This post is about effective communications. Actually, it is about ineffective communications and the example I am going to use is the U.S. government’s communications related to the COVID-19 pandemic. I am not here to argue about whether getting a COVID-19 shot is a good idea or not. I am here to talk about (in)effective communication.
That said, it is only now, nearly a year and a half into the pandemic (and 6 months into the Biden administration) that I would suggest that while the communications are focused, clear, relevant, and convincing they are not widely enough disseminated. To wit we are being told:
- People who are getting sick enough to be hospitalized are almost 100% people who have not been vaccinated;
- People who are dying are almost 100% people who have not been vaccinated; and
- People who say differently are wrong.
Those are pretty strong and convincing messages supported (in the communications) by the numbers. But, the communications are not reaching the most important part of their target market, those that are vaccine hesitant—more on that later.
If Coke, Pepsi, McDonald’s or Walmart was as bad as getting their message out as the government has been they would certainly be “C minus” players and possibly be out of business. And, the stakes associated with COVID-19 related messaging are much higher than in the soft drink, fast food or mass retailing spaces.
What follows are four things that anyone that has a message they want to communicate should do:
- Make sure you know what the message you want to convey is and keep it simple. For example, the folks responsible for Drunk Driving Prevention campaigns want you to know three things: 1) Drinking and Driving don’t mix; 2) Drunk drivers kill people; and 3) If you drink and drive you will get caught. That campaign has been successful because the government knows what they want to say, they say it simply and they repeat it over and over.
The government’s messaging program on COVID-19 is just getting to that point. And, it is still clearly weak on some points. For instance, I see painfully little said about vaccination being as much or more about your family, loved ones and community as it is about the individual. That is a simple and powerful message that seems to have gotten lost.
- Spend the time to make sure that it is crafted in the most effective way possible. This means assembling a team that includes both subject matter experts (like Dr. Fauci) and people who are experts on communications. Why didn’t the government involve the people responsible for Apple’s marketing or Lin Manuel Miranda to do a take off of his My Shot song? I figured that out a long time ago and I am not a master communicator. When I have an important message and want to get it out, I consult/recruit an expert to help me craft the communications. The point is I may know what I want to say, but I am not the best resource when it comes to how to deliver that message.
- Figure out how to make sure that you know your audience and that they hear the message. How not to do it: Most of the COVID-19 vaccine-related communication is being delivered via the news. There are a couple of problems with that:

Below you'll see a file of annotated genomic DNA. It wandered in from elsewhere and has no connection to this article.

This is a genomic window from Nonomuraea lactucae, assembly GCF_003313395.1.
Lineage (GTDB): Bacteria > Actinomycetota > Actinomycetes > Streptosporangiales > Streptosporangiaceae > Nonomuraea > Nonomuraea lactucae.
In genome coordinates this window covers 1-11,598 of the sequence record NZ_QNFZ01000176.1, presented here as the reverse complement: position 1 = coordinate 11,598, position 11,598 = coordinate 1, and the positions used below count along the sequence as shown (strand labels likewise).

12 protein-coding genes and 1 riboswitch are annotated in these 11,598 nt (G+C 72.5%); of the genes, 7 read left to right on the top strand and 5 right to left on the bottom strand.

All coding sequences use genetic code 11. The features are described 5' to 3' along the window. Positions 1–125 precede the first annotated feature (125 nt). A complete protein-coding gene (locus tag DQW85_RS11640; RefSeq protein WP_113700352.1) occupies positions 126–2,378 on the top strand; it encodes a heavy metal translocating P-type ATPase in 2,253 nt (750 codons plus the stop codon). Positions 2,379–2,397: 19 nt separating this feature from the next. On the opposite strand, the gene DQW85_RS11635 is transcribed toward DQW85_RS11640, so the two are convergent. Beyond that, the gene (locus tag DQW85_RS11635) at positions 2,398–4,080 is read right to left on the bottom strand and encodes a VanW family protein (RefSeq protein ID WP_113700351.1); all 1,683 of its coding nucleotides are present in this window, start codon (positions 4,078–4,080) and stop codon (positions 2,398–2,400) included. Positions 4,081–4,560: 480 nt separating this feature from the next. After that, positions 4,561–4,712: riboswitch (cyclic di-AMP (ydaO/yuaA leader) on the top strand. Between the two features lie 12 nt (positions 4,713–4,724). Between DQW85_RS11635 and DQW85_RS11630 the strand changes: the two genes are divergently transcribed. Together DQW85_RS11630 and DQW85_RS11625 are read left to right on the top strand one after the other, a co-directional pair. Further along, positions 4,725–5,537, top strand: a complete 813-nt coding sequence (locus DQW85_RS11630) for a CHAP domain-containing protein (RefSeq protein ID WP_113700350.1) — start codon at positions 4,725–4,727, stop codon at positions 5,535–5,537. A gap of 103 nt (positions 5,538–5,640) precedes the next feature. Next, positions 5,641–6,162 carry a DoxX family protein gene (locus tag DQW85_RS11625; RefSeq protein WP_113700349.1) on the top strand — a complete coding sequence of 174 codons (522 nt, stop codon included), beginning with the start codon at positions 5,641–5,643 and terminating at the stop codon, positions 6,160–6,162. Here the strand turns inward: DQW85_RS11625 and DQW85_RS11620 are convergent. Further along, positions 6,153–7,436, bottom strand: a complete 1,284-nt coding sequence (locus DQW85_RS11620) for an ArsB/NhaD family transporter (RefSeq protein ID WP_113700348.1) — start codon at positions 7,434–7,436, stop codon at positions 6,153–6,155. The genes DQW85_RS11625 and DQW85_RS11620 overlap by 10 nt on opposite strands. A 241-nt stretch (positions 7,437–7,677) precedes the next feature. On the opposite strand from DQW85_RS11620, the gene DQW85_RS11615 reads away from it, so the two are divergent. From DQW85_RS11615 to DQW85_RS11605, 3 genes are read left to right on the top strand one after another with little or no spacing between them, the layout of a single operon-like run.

- If you listen to a news outlet that chooses not to carry statements by the people who are the experts and are saying these things, you probably aren’t hearing the message; and
- The last place I would put something that I wanted to communicate is the evening news. I would put it there, but it would be the last place. If I want to sell something, I would be on social media, prime time television, sports programming and a variety of other outlets each of which allows me to target my audience and get the message out.
Think about it for a second. There are three types of people related to COVID acceptance:
- Those who are on board. They don’t really need convincing;
- Those who are adamantly against the idea of a vaccine. You aren’t going to change their mind; and
- Those who are on the fence.
The last group is your target audience. Figure out what messages and communications channels have the highest likelihood of finding and resonating with this group. I would venture to say what channels those might be, but I have no expertise in that area (get it?) and will therefore demure on making suggestions in areas where I have no expertise.
- Evaluate the communications plan’s effectiveness regularly and make adjustments, especially when the program is not working. If your message is not being received and acted on, it isn’t working. It is like hitting your head against the wall. It is just crazy; it hurts like heck and if nothing good is coming of it you are just banging you head against a wall.
It is embarrassing to me that my government has done such a miserable job communicating on such an important subject. How do I know that they have done a miserable job of communications? I just look at the vaccination rates.
That said, a communications program is just part of the overall vaccine program. Arguably, some of the other components (e.g. vaccine development and distribution) have been successful and helped to highlight the failure of communications element.
Finally, I find it ironic that someone who is really a pretty awful communicator recognizes this particular failure and seems to be the only one writing about it.
— you can find this (days earlier) and other posts at www.niden.com.
And, if you like this post: 1) please let me know; and 2) pass on your “find” to others.